Organisations are under constant pressure, from both internal and external stakeholders. How organisations work with and respond to these pressures is a debated topic in the academic world. A conceptual contribution to this discussion is Christine Oliver's article, Strategic Responses to Institutional Processes (1991). In this article, Oliver develops a model for the response strategies and tactics organisations use, when experiencing institutional pressure. These strategies vary from passive adaptation to active resistance. Organisations face increasing pressure in relation to their sustainability efforts. To a great extent, this pressure stems from the global work for sustainable development and the UN Sustainable Development Goals (hereinafter “SDGs”). These SDGs do not represent direct guidelines for how organisations should act. Instead, the rather broad, vague and universal nature of the goals aims to encourage organisations to define their own sustainability efforts towards reaching these common goals. This thesis argues that Oliver’s model does not fully capture how organisations can work with the increasing sustainability pressure. By analysing the exemplary case company’s - Grundfos - response to and work with the SDGs and the sustainability pressure, it has been possible to identify the deficiencies of the model. The results show that Grundfos is attempting to obtain a leading position in the discussions about corporate responsibility, and hereby influence the requirements and expectations for itself and its peers. Grundfos’ strategic response to institutional pressure was thus neither active resistance nor passive adaptation to the pressure. This thesis defines Grundfos’ strategic response as an ownership strategy in which the company attemptsto take ownership of the institutional pressure, thus increasing the pressure on all companies within the industry to the advantage of the company. This way of constructively developing the pressure was not included in Oliver’s model. Therefore, this thesis argues that Oliver's model has shortcomings in terms of her views on companies and their opportunities to constructively influence the pressure placed on them. It is argued that companies have both the opportunity to resist pressure or actively develop pressure. How companies work with institutional pressure depends on several factors including the organisation’s size and how it organises the environmental changes. Consequently, it is argued that Oliver’s model does not lack a single response, but a continuum of strategic responses, of how companies can actively and constructively work with pressure. By adding a new dimension to Oliver's model, the model now includes the ownership strategy used by Grundfos, but also proposes other forms of constructive strategic responses based on companies’ organization of the institutional pressure.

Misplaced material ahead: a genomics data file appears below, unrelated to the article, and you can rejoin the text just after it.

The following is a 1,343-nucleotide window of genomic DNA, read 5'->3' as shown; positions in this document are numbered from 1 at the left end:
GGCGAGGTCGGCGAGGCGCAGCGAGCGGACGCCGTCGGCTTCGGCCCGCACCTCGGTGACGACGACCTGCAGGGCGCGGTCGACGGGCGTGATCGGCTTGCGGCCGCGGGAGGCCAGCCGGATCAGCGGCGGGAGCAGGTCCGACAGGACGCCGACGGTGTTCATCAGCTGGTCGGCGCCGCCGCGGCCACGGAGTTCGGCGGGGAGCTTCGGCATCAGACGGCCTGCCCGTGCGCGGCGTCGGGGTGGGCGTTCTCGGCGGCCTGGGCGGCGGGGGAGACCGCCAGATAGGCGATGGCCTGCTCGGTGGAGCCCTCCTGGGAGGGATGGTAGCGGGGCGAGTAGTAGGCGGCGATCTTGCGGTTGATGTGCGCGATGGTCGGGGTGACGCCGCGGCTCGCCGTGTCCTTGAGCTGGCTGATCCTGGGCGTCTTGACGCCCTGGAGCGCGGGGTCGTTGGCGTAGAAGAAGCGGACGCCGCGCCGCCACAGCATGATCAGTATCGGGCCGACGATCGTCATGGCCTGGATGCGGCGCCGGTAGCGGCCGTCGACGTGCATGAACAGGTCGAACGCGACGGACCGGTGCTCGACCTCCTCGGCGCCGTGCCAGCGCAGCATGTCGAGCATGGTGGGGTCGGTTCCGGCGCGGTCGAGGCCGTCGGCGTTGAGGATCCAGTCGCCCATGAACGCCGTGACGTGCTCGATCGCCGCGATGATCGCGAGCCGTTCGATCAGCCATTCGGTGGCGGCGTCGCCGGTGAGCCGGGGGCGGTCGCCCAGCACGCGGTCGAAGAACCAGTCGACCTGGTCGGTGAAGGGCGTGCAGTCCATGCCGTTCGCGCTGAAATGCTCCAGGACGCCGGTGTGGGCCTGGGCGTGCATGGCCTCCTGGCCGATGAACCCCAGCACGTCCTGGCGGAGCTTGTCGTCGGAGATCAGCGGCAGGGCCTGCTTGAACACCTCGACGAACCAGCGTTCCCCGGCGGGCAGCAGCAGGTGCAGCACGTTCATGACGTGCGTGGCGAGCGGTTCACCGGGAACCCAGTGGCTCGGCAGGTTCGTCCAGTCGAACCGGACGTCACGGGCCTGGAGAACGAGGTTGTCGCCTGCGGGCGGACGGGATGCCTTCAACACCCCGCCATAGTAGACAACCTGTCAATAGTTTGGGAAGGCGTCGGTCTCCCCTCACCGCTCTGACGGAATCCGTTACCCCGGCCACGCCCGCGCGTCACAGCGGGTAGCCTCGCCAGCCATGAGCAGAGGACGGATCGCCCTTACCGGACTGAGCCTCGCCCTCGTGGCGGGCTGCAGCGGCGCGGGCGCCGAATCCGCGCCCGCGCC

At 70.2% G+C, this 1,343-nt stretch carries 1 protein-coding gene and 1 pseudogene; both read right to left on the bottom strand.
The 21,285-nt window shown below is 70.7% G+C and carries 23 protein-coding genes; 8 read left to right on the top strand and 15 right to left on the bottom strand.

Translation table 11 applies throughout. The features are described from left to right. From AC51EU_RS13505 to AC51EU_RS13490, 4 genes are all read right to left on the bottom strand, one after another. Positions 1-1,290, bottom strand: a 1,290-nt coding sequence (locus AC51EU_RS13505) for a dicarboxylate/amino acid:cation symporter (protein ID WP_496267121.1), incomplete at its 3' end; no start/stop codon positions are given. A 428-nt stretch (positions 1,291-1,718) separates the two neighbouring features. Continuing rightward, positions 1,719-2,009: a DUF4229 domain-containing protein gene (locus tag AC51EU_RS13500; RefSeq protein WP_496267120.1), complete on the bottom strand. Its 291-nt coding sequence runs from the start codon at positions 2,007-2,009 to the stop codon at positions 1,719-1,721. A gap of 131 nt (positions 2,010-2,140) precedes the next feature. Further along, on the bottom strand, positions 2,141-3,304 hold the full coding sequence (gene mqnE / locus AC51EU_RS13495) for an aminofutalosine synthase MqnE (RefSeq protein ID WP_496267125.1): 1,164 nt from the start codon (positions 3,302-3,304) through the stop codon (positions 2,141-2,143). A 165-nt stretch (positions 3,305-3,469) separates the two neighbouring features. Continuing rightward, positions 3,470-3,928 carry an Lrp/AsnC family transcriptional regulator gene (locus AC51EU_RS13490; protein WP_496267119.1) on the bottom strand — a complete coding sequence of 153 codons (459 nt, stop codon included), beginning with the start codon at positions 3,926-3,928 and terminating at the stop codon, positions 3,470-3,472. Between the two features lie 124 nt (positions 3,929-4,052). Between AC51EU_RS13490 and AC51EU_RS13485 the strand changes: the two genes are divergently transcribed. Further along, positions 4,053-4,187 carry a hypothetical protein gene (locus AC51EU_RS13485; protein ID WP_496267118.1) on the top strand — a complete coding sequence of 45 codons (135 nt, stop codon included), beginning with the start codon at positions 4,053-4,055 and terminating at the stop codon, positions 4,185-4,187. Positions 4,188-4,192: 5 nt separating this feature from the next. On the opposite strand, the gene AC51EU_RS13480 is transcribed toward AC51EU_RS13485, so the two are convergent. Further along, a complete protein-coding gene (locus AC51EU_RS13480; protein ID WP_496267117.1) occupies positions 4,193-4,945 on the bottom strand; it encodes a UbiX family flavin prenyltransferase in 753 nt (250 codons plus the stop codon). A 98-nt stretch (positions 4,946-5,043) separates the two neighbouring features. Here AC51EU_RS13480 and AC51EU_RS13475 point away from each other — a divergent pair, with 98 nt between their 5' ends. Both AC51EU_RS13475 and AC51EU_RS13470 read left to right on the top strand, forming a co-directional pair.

|Educations||MSc in Business Administration and Organizational Communication, (Graduate Programme) Final Thesis|
|Number of pages||86|
|Supervisors||Lars Thøger Christensen|